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A Perfect Crime
March 7, 2012 - David Alexander
I don’t claim to be a perfect writer. Or even a good writer for that matter. I use sentence fragments. I often affect a breezy manner. I end paragraphs wherever I want independent of topic sentences. I’m not really a prescriptivist — someone who believes language has specific rules that are carved in stone and should never be broken. These people are often labeled “grammar Nazis.” And they often gas on about topic sentences and commas because all they can do is write topic sentences and use commas properly.
However, I’m not really a descriptivist either — someone who believes language is what people make of it and whatever is common usage is correct because speakers shape and define language. These people think “ginormous” is a word and that if a word makes it into the dictionary it is legitimate. They are idiots.
Between breakouts (those little briefs with mug shots of criminals), articles, cutlines for photos and blogs, I write between 7,000 and 8,000 published words each week. So, naturally I make mistakes. When you consider how much of my work week is actually spent sitting at my computer writing stories — a relatively small portion compared to all the other things I do — I crank out those 7,000 or 8,000 words in about four or five hours. That’s roughly 1,000 publishable words an hour.
But, again, I do make mistakes. However, being a writer causes me to notice the mistakes of others more so, just like what I write being displayed in a public forum puts my writing under the microscope. The difference is my mistakes are usually the byproduct of inattention due to time constraints. They don’t rear their ugly heads because I don’t know how to spell, where to place commas or the proper usage of “who” and “whom.”
And although I don’t fall into the “IT’S NEVER OK TO END A SENTENCE IN A PREPOSITION!” camp, I do notice that there are several mistakes that people make regularly. And for better or worse, I will simply list some of the more common ones here.
* Apostrophes denote possession or conjunctions
This mistake is most often made when writing years, abbreviations or the pronoun “its.” People will write “1950’s” and “ABC’s,” which is incorrect not mention confusing.
Placing an apostrophe indicates that you are using a conjunction (e.g., don’t stop thinking about tomorrow) or that someone owns something (e.g., Armand’s copy of “Swank”). When it is placed after a year, it indicates that the year owns something. Therefor it would be correct to write “1970’s Oscar winners” only if you are speaking about those people who won Oscars in 1970. If you mean to talk about songs, books or whatever else from an era, that era is simply written “the 1970s.”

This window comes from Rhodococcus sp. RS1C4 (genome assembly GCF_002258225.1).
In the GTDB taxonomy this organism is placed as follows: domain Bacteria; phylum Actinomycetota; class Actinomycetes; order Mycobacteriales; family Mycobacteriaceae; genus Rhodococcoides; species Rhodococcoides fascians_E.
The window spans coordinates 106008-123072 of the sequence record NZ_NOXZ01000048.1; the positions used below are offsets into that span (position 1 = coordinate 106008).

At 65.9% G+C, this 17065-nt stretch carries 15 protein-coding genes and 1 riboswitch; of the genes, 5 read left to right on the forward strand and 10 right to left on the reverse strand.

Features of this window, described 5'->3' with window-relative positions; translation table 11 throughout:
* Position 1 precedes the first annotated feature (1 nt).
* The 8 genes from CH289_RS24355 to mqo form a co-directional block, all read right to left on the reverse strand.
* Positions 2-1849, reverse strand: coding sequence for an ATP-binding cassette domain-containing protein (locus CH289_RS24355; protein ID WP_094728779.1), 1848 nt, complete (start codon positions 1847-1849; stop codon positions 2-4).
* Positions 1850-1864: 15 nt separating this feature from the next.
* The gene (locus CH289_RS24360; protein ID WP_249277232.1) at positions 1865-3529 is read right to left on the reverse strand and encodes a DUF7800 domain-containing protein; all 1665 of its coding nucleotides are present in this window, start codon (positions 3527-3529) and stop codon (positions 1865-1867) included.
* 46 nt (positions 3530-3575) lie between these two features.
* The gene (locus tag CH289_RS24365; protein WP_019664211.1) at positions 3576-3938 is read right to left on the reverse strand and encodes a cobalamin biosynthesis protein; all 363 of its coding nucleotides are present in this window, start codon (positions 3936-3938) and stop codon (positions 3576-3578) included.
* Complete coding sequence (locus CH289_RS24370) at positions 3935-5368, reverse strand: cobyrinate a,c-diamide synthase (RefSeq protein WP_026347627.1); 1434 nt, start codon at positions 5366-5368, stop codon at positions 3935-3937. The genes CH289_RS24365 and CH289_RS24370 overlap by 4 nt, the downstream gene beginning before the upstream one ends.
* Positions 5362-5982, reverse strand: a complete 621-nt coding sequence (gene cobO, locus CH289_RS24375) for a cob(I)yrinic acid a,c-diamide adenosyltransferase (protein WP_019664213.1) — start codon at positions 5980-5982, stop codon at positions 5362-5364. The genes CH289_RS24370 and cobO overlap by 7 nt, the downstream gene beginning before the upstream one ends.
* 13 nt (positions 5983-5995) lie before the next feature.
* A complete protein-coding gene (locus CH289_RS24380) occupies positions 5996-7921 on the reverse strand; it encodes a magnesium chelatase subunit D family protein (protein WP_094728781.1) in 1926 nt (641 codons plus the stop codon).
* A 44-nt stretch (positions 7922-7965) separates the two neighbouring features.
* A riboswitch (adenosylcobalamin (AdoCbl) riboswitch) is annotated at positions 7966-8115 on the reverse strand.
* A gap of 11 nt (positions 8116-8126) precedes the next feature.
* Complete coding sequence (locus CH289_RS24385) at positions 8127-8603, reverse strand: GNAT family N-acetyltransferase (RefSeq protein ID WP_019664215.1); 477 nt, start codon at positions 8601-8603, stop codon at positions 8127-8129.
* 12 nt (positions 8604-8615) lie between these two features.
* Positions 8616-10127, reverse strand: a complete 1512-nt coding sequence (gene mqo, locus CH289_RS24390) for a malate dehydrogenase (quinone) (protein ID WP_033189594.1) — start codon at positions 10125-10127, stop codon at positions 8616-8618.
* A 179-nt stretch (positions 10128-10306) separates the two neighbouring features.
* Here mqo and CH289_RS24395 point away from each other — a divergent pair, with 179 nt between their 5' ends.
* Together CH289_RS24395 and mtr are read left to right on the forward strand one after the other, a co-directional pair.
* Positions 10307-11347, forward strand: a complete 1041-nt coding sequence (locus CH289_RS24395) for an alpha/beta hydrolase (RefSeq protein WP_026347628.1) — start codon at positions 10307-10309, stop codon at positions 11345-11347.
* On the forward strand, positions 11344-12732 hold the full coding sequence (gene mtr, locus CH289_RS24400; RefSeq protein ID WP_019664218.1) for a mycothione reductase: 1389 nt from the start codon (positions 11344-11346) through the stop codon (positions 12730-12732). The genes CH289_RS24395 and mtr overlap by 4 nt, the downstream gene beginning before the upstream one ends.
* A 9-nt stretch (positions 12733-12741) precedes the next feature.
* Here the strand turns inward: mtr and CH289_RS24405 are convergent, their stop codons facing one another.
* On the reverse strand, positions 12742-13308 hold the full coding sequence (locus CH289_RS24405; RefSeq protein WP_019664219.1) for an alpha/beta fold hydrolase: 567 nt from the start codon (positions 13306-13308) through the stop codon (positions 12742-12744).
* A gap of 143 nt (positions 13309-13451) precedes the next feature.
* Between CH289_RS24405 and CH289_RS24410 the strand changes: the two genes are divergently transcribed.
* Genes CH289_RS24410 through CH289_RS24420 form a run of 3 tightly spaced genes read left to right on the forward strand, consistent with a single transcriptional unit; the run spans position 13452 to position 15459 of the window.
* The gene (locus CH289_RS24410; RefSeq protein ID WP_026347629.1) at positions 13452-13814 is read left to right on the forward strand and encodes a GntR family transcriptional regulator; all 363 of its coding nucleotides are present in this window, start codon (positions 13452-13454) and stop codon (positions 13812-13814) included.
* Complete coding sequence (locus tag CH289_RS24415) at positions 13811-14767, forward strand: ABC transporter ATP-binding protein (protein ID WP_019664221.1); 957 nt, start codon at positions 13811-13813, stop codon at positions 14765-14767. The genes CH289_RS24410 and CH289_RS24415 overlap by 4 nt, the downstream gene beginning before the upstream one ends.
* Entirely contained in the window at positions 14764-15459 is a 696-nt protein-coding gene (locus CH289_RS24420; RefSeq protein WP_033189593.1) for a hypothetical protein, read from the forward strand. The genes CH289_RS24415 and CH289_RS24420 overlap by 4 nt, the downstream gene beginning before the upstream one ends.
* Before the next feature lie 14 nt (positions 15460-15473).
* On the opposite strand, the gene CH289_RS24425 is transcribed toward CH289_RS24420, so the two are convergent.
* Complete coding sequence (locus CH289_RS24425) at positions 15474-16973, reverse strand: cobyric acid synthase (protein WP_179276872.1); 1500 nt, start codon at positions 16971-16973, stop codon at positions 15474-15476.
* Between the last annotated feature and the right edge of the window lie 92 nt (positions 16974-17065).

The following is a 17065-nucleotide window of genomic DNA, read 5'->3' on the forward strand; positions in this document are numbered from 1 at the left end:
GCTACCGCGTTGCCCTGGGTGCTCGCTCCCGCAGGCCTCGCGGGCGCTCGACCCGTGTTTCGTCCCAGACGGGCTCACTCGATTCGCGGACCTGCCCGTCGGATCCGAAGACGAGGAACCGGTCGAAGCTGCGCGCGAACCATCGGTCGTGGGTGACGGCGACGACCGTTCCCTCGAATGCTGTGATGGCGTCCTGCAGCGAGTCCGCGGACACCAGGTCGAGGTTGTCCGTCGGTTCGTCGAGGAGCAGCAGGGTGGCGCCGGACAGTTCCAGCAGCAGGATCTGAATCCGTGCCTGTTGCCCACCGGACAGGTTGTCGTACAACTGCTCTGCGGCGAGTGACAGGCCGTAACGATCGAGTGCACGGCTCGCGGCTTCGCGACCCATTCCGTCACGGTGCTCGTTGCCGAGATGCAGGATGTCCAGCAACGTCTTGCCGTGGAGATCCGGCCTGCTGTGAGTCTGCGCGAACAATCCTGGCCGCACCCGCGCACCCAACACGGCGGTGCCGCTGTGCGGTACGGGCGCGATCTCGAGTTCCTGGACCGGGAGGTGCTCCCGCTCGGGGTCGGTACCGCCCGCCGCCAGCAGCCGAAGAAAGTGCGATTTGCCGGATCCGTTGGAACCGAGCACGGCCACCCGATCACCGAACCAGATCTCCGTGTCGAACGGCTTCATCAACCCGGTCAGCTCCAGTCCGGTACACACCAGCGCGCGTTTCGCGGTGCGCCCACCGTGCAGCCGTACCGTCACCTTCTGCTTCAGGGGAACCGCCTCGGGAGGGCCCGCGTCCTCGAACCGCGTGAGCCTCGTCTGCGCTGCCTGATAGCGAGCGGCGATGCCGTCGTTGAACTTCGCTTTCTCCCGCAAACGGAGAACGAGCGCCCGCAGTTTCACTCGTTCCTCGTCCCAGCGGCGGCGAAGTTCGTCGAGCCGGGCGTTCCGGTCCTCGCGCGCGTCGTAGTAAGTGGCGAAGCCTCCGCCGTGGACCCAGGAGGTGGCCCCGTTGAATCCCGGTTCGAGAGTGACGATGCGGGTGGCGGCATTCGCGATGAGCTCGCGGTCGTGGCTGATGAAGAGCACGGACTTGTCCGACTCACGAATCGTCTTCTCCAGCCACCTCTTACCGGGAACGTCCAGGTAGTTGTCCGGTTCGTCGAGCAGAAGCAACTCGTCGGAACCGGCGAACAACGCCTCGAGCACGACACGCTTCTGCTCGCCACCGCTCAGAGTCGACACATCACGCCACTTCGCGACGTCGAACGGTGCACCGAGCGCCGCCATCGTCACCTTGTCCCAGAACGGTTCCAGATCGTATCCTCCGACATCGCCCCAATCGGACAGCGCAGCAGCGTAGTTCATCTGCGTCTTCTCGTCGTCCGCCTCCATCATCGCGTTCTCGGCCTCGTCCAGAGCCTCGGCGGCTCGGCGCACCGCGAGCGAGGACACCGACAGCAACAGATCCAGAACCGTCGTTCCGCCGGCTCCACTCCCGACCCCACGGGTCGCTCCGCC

The same is true for abbreviations.
Incorrect: There are many CFC’s in this hair spray. The CFCs don’t own anything here, so the apostrophe is unnecessary. And you don’t use an apostrophe in “its” because it is a pronoun like “his” and “hers.” So: The police department promoted its captain .
* There is no such thing as a “dead body”
A body, by implication, is dead. If it weren’t, it would be a person. Plain and simple.
* Something can’t be “totally destroyed/demolished” and someone can’t be “electrocuted/strangled to death”
These too are classic redundancies. Something can’t be partially destroyed or demolished. These words are absolutes. The same goes for “strangle,” which means to choke someone to death, and “electrocute,” which means to be shocked to death. If you are alive, you haven’t been strangled or electrocuted. You’ve just been choked and shocked.
I could go on. But I won’t. I’m not trying to seem linguistically superior or haughty, just make the point that nobody is perfect.
The fact is most people probably make these mistakes on a regular basis but nobody notices because what they write is not displayed on a billboard that is the local newspaper.
It doesn’t matter what the level of education or affluence with language. I notice these mistakes in books, on product labels and on TV. The perpetrators are far more educated than me and also have the benefit of having a team of editors at their disposal, who are also more educated than me. But still these grammatical abominations still see the light of day.
The sad fact is the veneer between what I write and what is printed is razor thin. To me, it is a far worse crime against language to perfectly construct an incorrect sentence than to imperfectly construct a correct one.
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